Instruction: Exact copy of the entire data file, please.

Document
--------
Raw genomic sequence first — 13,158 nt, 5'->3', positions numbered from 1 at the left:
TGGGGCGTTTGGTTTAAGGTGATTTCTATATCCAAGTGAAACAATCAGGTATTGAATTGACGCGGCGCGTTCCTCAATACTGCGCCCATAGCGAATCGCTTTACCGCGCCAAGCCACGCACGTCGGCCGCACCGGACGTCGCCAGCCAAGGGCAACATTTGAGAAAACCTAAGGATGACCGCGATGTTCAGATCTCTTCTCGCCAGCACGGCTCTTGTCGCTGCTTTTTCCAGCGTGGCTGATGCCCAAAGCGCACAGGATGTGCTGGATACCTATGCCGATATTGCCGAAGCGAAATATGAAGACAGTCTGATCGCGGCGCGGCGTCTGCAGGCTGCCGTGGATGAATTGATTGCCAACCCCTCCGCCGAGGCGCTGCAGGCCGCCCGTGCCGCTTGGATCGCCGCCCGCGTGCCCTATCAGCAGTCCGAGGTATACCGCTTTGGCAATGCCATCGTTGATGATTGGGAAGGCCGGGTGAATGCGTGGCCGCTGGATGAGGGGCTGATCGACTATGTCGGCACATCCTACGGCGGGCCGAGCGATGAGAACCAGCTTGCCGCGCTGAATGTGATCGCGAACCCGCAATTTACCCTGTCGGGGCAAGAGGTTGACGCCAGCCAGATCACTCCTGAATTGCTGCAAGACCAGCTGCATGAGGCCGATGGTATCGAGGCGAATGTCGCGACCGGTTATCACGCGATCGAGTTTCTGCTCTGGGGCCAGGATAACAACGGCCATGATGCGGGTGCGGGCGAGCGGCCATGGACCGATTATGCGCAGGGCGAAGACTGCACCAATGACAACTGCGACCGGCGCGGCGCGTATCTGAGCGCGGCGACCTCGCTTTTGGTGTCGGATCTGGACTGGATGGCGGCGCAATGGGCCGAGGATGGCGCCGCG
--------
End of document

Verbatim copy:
Raw genomic sequence first — 13,158 nt, 5'->3', positions numbered from 1 at the left:
TGGGGCGTTTGGTTTAAGGTGATTTCTATATCCAAGTGAAACAATCAGGTATTGAATTGACGCGGCGCGTTCCTCAATACTGCGCCCATAGCGAATCGCTTTACCGCGCCAAGCCACGCACGTCGGCCGCACCGGACGTCGCCAGCCAAGGGCAACATTTGAGAAAACCTAAGGATGACCGCGATGTTCAGATCTCTTCTCGCCAGCACGGCTCTTGTCGCTGCTTTTTCCAGCGTGGCTGATGCCCAAAGCGCACAGGATGTGCTGGATACCTATGCCGATATTGCCGAAGCGAAATATGAAGACAGTCTGATCGCGGCGCGGCGTCTGCAGGCTGCCGTGGATGAATTGATTGCCAACCCCTCCGCCGAGGCGCTGCAGGCCGCCCGTGCCGCTTGGATCGCCGCCCGCGTGCCCTATCAGCAGTCCGAGGTATACCGCTTTGGCAATGCCATCGTTGATGATTGGGAAGGCCGGGTGAATGCGTGGCCGCTGGATGAGGGGCTGATCGACTATGTCGGCACATCCTACGGCGGGCCGAGCGATGAGAACCAGCTTGCCGCGCTGAATGTGATCGCGAACCCGCAATTTACCCTGTCGGGGCAAGAGGTTGACGCCAGCCAGATCACTCCTGAATTGCTGCAAGACCAGCTGCATGAGGCCGATGGTATCGAGGCGAATGTCGCGACCGGTTATCACGCGATCGAGTTTCTGCTCTGGGGCCAGGATAACAACGGCCATGATGCGGGTGCGGGCGAGCGGCCATGGACCGATTATGCGCAGGGCGAAGACTGCACCAATGACAACTGCGACCGGCGCGGCGCGTATCTGAGCGCGGCGACCTCGCTTTTGGTGTCGGATCTGGACTGGATGGCGGCGCAATGGGCCGAGGATGGCGCCGCG